They were enslaved as Native Americans, then lost to their tribes
In the Southwest, Indigenous people were held in bondage even after the Civil War -- a hidden history with lasting scars
FARMINGTON, N.M. — It wasn’t until he was about 80 years old that Carlos Gallegos finally learned the word for what he is. Genizaro. Bobby Gallegos watched his hard-of-hearing father sounding out the word. Heh-NEE-sah-roh. What it meant, Bobby explained, was that Carlos’s grandfather had been enslaved, along with thousands of other Native Americans in the Southwest in the years before and after the Civil War.
“Dad never talked about slavery,” Carlos said, though his own life has been shaped, in part, by that hidden history. Carlos had always been told that his grandfather was Navajo, but had somehow lost his membership in the tribe. He knew his grandfather’s early life had been hard, violent even. He knew what his grandfather passed down to his father and then his father passed down to him: a heritage of hard work and profound disconnection.
It was Bobby, not Carlos, who yearned to know more. Bobby, now 60, peppered Carlos and Carlos’s late father, Preciliano, with one question after another.
“Sometimes you wonder where you come from. A lot of people tell you, ‘Oh, you look Indian,’” Bobby explained.
Carlos Gallegos, 82, outside his home in Farmington, N.M. Carlos had always been told that his grandfather Alejandro was Navajo. (Adria Malcolm for The Washington Post)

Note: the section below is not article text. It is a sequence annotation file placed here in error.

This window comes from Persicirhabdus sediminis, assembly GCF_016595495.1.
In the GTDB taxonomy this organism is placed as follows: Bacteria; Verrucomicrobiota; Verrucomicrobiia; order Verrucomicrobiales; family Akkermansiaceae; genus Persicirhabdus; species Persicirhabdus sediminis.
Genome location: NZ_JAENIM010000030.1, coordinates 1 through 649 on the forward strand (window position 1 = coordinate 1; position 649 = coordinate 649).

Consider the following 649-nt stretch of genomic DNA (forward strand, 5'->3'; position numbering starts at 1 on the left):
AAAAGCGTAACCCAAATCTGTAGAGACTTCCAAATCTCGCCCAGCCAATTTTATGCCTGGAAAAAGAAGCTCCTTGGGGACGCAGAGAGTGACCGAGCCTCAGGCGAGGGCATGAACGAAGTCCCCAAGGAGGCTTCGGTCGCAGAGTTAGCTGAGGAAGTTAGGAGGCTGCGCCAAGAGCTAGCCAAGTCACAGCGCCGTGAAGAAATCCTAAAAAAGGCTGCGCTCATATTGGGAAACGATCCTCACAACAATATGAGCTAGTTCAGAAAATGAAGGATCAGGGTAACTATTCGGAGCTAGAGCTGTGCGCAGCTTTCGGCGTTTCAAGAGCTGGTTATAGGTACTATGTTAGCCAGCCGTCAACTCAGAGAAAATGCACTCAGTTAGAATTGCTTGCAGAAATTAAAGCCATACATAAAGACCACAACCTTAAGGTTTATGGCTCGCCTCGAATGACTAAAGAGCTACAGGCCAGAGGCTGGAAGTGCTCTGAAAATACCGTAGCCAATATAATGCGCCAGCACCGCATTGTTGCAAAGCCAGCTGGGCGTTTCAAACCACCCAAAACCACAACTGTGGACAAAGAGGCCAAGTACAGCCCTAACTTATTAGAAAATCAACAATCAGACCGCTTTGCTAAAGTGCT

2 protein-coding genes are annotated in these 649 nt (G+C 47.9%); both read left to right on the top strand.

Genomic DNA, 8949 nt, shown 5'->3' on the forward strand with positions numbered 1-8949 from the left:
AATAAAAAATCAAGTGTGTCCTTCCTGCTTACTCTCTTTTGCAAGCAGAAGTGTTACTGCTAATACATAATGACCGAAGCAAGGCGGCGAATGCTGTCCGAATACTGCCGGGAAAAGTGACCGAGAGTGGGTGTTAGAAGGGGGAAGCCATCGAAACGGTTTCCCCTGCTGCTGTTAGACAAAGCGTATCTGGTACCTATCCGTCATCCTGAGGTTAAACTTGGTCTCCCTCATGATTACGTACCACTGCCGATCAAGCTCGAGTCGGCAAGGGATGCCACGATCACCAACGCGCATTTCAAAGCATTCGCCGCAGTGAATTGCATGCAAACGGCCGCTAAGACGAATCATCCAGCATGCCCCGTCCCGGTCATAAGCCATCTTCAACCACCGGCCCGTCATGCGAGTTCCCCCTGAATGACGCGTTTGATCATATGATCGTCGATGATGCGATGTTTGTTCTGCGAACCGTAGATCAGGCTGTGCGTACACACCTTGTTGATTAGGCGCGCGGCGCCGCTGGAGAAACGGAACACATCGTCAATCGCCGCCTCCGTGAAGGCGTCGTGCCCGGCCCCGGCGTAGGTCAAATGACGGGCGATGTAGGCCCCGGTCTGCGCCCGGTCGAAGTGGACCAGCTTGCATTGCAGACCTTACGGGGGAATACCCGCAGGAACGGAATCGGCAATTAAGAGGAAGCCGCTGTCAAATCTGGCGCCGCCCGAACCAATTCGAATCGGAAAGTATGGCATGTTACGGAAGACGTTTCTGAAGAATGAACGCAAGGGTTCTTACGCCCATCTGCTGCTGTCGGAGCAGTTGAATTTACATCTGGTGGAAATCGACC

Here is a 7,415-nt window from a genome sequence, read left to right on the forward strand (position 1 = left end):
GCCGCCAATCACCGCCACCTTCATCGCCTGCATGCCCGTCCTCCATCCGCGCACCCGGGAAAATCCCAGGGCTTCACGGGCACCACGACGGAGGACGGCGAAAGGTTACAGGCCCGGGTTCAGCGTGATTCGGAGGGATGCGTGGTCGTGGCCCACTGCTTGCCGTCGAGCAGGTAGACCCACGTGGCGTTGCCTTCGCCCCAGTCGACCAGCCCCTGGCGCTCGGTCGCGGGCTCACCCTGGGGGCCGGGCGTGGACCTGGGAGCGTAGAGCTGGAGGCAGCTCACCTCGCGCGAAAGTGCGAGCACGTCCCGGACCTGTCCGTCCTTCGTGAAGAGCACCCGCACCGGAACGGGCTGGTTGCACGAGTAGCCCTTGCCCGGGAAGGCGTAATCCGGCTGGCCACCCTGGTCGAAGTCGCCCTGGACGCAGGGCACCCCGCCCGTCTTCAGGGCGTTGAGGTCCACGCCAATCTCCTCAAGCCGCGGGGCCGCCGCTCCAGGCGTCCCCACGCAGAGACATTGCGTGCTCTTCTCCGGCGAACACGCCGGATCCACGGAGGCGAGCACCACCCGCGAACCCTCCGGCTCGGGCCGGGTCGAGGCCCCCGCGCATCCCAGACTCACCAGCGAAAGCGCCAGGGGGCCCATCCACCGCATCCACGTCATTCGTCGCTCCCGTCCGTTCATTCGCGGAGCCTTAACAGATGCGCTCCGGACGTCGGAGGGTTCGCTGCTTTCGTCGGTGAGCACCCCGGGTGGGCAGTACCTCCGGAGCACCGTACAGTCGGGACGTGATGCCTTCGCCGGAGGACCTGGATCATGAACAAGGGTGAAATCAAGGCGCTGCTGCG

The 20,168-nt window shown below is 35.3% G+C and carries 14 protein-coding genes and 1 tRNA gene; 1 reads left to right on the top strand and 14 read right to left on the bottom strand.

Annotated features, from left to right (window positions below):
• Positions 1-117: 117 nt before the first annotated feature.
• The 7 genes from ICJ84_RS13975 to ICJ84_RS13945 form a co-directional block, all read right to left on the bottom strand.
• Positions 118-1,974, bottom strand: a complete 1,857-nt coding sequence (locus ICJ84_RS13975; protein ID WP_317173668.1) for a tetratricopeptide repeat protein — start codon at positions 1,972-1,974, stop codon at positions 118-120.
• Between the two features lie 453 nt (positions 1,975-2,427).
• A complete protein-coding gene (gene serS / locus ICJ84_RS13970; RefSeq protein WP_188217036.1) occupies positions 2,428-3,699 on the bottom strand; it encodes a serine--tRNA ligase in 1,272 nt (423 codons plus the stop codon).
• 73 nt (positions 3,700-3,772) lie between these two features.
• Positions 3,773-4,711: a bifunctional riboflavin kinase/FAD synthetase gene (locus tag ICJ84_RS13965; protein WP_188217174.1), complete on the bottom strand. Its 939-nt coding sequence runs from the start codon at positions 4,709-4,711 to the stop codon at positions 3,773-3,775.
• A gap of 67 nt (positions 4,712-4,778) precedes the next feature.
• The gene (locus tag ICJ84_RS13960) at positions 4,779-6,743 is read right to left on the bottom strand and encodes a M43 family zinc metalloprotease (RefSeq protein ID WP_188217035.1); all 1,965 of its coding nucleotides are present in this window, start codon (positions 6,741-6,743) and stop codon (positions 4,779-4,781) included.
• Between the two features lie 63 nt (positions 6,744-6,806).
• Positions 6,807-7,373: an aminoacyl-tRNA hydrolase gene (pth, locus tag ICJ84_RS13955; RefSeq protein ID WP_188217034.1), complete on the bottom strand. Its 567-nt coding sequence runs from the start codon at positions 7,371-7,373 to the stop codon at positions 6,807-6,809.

At last, Bobby and other relatives turned to a New Mexico genealogist, who showed them the handwritten documents that revealed who they are. An enslaver’s records, showing the 1864 baptism of a boy who was stolen from his tribe and held in captivity.
That boy was Carlos’s grandfather, Alejandro Gallegos.
And the men who enslaved that boy held great influence, far beyond the power they had over Alejandro’s childhood.
Younger relatives asked Carlos: Did you know your grandfather was enslaved by the family of a congressman? He tried to summon details from his memory without much success. His grandfather had died before he was born.
An illustration from a book published in 1891 depicts Spaniards enslaving Indians. (Universal Images Group/Getty Images)
Enslaved after slavery’s end
Alejandro Gallegos was born in 1855 with a different, Navajo name that has been lost to history. He was about 9 years old when he was kidnapped from his family — probably by a rival tribe — and sold into slavery. In 1864, Alejandro was baptized, renamed, and taught to herd sheep, a task he labored at without pay well into adulthood.
As one of thousands of Indigenous people who were enslaved by Spanish colonizers in what is now New Mexico, Alejandro’s bondage placed him in a unique circumstance in history. He was enslaved even after the Civil War, when slavery became unconstitutional in the United States. And the family that owned the hacienda where Alejandro worked sent one of New Mexico’s first delegates to Congress.
Three of New Mexico’s earliest delegates to Congress were slaveholders. When New Mexico became a U.S. territory and these men went to Congress, they joined a body where many of their new colleagues were slaveholders, too.
As part of an investigation into Congress’s relationship with slavery, The Washington Post has documented more than 1,800 lawmakers who were enslavers at some point in their adult lives.
While almost all of these congressmen enslaved Black people, the New Mexican lawmakers enslaved American Indians. Native Americans were also enslaved in other parts of t